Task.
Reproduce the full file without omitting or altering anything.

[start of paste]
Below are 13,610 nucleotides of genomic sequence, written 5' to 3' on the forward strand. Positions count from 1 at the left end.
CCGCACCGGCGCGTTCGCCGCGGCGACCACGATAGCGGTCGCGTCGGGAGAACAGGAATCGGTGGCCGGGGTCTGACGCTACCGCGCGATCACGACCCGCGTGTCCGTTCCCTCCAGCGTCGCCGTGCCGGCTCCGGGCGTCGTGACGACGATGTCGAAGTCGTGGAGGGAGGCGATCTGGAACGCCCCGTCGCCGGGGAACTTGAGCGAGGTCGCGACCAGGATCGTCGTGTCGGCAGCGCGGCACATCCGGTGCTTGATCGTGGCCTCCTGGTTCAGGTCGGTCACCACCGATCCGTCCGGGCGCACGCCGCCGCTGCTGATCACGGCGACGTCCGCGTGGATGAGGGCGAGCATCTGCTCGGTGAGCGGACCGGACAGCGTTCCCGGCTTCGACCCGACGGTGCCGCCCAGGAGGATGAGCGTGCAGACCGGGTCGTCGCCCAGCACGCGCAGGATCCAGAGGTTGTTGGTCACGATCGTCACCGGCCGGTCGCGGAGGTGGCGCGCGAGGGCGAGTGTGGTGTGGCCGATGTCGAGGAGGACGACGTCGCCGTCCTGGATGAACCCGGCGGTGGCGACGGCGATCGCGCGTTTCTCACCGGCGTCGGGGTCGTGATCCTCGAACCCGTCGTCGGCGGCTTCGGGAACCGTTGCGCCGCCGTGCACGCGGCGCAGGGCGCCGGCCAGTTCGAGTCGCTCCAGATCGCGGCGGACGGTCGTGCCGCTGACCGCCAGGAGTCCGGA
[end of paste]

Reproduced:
Below are 13,610 nucleotides of genomic sequence, written 5' to 3' on the forward strand. Positions count from 1 at the left end.
CCGCACCGGCGCGTTCGCCGCGGCGACCACGATAGCGGTCGCGTCGGGAGAACAGGAATCGGTGGCCGGGGTCTGACGCTACCGCGCGATCACGACCCGCGTGTCCGTTCCCTCCAGCGTCGCCGTGCCGGCTCCGGGCGTCGTGACGACGATGTCGAAGTCGTGGAGGGAGGCGATCTGGAACGCCCCGTCGCCGGGGAACTTGAGCGAGGTCGCGACCAGGATCGTCGTGTCGGCAGCGCGGCACATCCGGTGCTTGATCGTGGCCTCCTGGTTCAGGTCGGTCACCACCGATCCGTCCGGGCGCACGCCGCCGCTGCTGATCACGGCGACGTCCGCGTGGATGAGGGCGAGCATCTGCTCGGTGAGCGGACCGGACAGCGTTCCCGGCTTCGACCCGACGGTGCCGCCCAGGAGGATGAGCGTGCAGACCGGGTCGTCGCCCAGCACGCGCAGGATCCAGAGGTTGTTGGTCACGATCGTCACCGGCCGGTCGCGGAGGTGGCGCGCGAGGGCGAGTGTGGTGTGGCCGATGTCGAGGAGGACGACGTCGCCGTCCTGGATGAACCCGGCGGTGGCGACGGCGATCGCGCGTTTCTCACCGGCGTCGGGGTCGTGATCCTCGAACCCGTCGTCGGCGGCTTCGGGAACCGTTGCGCCGCCGTGCACGCGGCGCAGGGCGCCGGCCAGTTCGAGTCGCTCCAGATCGCGGCGGACGGTCGTGCCGCTGACCGCCAGGAGTCCGGA